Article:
BEIJING (Reuters) - China has announced a slew of emergency measures in and around Beijing in case air pollution remains poor during the Olympics, including taking more cars off the roads and slashing production at more than 220 factories.
The radical plan would be carried out if air quality was forecast to be short of acceptable standards for the upcoming 48 hours due to “extremely unfavorable weather conditions”, the Ministry of Environmental Protection said.
A sultry haze has shrouded Beijing for much of the last week, but officials have sought to ease worries, blaming it on an unusually long bout of hot, humid weather and say the combination is unlikely to be repeated during the Games.
The city’s chronic pollution, a source of respiratory illness, has been one of the biggest worries for Games organizers, who have had to deflect international criticism over air quality as they struggle to contain the environmental effects of China’s breakneck economic growth.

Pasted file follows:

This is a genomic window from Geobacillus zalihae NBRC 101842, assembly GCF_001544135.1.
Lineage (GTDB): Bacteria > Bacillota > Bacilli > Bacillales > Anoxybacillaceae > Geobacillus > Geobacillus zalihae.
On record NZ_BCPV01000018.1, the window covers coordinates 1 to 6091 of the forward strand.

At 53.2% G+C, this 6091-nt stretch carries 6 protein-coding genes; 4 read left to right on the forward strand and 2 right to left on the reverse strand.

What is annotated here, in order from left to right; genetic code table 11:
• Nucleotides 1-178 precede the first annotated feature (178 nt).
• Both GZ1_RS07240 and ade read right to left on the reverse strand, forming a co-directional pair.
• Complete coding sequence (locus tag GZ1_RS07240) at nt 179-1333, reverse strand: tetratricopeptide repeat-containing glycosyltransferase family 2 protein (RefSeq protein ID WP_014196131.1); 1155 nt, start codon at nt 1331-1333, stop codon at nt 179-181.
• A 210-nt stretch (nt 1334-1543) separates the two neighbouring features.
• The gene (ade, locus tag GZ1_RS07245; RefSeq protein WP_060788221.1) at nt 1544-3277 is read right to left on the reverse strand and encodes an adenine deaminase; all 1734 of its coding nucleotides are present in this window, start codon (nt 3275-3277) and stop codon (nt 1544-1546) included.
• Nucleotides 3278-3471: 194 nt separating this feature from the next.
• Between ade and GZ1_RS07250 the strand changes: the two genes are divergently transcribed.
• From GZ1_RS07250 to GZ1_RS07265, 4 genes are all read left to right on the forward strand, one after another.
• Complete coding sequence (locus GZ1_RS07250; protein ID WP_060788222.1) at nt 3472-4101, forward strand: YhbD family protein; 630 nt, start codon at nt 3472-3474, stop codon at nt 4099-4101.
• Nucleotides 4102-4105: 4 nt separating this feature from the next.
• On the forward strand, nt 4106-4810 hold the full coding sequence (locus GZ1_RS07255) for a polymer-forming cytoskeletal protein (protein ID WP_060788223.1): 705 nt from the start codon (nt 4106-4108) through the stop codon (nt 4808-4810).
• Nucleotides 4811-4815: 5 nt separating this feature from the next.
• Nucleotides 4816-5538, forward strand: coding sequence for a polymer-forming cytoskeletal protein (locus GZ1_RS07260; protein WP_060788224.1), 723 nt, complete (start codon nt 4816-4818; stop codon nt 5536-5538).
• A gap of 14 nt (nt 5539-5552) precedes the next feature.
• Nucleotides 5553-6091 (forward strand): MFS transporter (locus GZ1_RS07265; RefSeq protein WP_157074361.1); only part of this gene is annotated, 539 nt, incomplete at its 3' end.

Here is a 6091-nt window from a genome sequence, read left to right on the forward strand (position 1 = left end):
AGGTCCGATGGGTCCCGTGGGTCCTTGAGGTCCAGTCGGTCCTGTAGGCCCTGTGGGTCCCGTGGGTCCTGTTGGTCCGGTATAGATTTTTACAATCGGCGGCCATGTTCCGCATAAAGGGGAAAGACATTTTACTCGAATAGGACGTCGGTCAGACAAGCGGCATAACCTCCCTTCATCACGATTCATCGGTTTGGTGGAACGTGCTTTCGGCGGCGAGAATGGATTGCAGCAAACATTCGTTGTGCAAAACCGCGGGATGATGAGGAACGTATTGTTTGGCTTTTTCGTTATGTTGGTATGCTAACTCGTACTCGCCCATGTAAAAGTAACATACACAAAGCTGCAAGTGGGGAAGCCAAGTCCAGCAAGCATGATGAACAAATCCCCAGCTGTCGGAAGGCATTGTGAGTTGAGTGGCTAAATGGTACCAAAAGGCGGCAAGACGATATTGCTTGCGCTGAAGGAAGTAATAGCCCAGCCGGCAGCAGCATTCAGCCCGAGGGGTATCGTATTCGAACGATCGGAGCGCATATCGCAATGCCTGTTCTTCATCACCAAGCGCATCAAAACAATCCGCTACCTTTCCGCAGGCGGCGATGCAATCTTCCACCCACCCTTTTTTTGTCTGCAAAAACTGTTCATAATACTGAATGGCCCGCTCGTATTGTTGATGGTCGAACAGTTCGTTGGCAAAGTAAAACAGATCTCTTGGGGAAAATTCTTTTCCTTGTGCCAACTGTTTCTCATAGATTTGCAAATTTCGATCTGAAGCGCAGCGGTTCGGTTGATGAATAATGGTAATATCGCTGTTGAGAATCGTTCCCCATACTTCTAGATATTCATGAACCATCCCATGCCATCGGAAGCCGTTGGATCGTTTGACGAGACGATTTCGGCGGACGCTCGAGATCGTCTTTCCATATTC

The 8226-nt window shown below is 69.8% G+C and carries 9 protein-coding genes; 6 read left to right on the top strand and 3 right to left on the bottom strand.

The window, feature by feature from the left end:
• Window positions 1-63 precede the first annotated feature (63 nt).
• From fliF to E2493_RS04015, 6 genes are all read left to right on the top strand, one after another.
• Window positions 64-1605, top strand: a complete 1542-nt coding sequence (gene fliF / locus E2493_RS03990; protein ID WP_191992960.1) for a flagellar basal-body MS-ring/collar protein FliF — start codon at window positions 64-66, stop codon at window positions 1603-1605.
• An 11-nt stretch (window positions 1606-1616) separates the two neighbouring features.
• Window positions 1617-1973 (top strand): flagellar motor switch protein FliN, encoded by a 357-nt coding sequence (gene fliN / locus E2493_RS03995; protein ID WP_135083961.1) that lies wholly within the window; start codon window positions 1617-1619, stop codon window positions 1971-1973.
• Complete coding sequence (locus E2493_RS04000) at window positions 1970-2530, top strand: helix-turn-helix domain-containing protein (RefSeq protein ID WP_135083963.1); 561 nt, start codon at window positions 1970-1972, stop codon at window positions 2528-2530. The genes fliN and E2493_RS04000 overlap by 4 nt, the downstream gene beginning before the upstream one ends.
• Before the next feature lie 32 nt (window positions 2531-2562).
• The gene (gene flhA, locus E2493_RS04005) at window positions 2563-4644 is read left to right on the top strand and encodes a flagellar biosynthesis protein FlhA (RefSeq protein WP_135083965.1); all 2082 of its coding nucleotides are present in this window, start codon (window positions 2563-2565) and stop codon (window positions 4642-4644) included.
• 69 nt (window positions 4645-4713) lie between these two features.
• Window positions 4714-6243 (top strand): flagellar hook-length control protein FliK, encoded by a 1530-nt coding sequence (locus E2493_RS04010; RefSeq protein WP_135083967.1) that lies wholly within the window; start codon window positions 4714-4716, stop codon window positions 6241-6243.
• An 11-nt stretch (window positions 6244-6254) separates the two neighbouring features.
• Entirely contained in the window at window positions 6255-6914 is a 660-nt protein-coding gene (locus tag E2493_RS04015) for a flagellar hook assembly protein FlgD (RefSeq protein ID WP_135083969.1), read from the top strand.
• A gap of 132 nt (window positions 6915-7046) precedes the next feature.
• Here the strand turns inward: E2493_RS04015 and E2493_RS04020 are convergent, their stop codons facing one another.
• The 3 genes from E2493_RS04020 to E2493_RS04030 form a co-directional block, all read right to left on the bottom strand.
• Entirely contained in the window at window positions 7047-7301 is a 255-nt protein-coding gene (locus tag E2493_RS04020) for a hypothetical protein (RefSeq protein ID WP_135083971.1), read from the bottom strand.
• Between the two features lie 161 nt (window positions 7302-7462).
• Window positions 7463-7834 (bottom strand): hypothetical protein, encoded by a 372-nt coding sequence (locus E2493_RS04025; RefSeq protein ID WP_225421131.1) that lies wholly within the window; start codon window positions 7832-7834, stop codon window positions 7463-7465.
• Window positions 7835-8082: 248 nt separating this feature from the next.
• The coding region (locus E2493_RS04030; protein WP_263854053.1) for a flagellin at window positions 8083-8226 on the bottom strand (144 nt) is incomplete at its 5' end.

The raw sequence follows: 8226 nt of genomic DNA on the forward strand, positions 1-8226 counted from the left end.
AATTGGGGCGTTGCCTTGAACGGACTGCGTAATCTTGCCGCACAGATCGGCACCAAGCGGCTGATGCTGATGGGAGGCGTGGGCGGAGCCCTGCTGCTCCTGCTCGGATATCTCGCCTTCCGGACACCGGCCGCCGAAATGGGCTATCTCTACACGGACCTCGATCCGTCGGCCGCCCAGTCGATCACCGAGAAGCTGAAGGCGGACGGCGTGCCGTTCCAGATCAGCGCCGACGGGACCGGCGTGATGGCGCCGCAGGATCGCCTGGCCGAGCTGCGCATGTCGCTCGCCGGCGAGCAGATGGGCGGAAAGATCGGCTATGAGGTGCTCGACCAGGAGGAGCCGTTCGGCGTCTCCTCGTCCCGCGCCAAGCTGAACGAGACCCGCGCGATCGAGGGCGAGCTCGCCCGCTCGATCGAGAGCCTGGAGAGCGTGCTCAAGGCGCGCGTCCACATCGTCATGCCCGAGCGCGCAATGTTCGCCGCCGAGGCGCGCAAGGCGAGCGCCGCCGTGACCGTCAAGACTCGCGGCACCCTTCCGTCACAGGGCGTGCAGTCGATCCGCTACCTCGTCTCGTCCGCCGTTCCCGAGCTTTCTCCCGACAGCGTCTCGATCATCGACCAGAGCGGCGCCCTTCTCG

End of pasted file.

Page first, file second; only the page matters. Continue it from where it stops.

The government has already cleared about half the capital’s 3.3 million cars from its streets -- by restricting vehicles with odd or even license plate numbers on alternate days -- and shuttered factories dozens of miles away.
But according to the latest plan, even more Beijingers could soon be forced to use public transport.
In addition to the odd-and-even number system, cars whose plate's last digit matches the last number of the date would be banned under the contingency plan, the Ministry said in a statement on its website (www.sepa.gov.cn).
The odd-and-even system would also be extended to the nearby city of Tianjin and four urban areas in Hebei province, which surrounds Beijing, the statement said.
A total of 105 electronic, chemical, furniture and construction material factories in Beijing would suspend production or the part of the production process that emits pollutants, it said.
In Tianjin, 56 coal-fired power plants and other factories would be affected by the plan. In Hebei the number would be 61 and small steel plants would have to cut production significantly.
The measures, which could be put into effect during the August 8-24 Olympics and September 6-17 Paralympics, were aimed at “earnestly fulfilling the environmental protection pledges” Beijing made in its Olympic bid, the statement said.
The International Olympic Committee (IOC) said it may reschedule endurance events such as the marathon to prevent health risks if pollution is bad.
Reporting by Guo Shipeng; Editing by Ken Wills and Alex Richardson